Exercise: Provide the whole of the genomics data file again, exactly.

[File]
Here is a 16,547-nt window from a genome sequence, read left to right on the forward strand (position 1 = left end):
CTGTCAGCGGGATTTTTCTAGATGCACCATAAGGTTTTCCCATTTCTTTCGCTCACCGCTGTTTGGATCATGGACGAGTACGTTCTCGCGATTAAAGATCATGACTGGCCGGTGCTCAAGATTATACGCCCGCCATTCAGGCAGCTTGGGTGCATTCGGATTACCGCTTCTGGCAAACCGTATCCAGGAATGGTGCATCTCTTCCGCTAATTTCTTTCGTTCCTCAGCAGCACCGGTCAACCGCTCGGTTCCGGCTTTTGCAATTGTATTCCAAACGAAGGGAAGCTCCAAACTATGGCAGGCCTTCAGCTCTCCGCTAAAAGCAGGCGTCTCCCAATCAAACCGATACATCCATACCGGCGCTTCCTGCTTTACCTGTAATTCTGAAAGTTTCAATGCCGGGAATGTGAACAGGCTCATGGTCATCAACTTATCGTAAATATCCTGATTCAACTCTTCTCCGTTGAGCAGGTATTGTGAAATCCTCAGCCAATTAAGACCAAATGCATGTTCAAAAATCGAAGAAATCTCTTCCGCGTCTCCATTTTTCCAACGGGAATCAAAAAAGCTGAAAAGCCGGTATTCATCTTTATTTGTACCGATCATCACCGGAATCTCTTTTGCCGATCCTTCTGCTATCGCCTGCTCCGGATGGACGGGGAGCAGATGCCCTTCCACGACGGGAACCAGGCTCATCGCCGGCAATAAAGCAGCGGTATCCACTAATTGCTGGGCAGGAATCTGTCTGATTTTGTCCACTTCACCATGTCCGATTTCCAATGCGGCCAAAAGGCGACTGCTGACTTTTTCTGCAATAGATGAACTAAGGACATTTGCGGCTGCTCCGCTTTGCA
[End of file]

Here is a 16,547-nt window from a genome sequence, read left to right on the forward strand (position 1 = left end):
CTGTCAGCGGGATTTTTCTAGATGCACCATAAGGTTTTCCCATTTCTTTCGCTCACCGCTGTTTGGATCATGGACGAGTACGTTCTCGCGATTAAAGATCATGACTGGCCGGTGCTCAAGATTATACGCCCGCCATTCAGGCAGCTTGGGTGCATTCGGATTACCGCTTCTGGCAAACCGTATCCAGGAATGGTGCATCTCTTCCGCTAATTTCTTTCGTTCCTCAGCAGCACCGGTCAACCGCTCGGTTCCGGCTTTTGCAATTGTATTCCAAACGAAGGGAAGCTCCAAACTATGGCAGGCCTTCAGCTCTCCGCTAAAAGCAGGCGTCTCCCAATCAAACCGATACATCCATACCGGCGCTTCCTGCTTTACCTGTAATTCTGAAAGTTTCAATGCCGGGAATGTGAACAGGCTCATGGTCATCAACTTATCGTAAATATCCTGATTCAACTCTTCTCCGTTGAGCAGGTATTGTGAAATCCTCAGCCAATTAAGACCAAATGCATGTTCAAAAATCGAAGAAATCTCTTCCGCGTCTCCATTTTTCCAACGGGAATCAAAAAAGCTGAAAAGCCGGTATTCATCTTTATTTGTACCGATCATCACCGGAATCTCTTTTGCCGATCCTTCTGCTATCGCCTGCTCCGGATGGACGGGGAGCAGATGCCCTTCCACGACGGGAACCAGGCTCATCGCCGGCAATAAAGCAGCGGTATCCACTAATTGCTGGGCAGGAATCTGTCTGATTTTGTCCACTTCACCATGTCCGATTTCCAATGCGGCCAAAAGGCGACTGCTGACTTTTTCTGCAATAGATGAACTAAGGACATTTGCGGCTGCTCCGCTTTGCA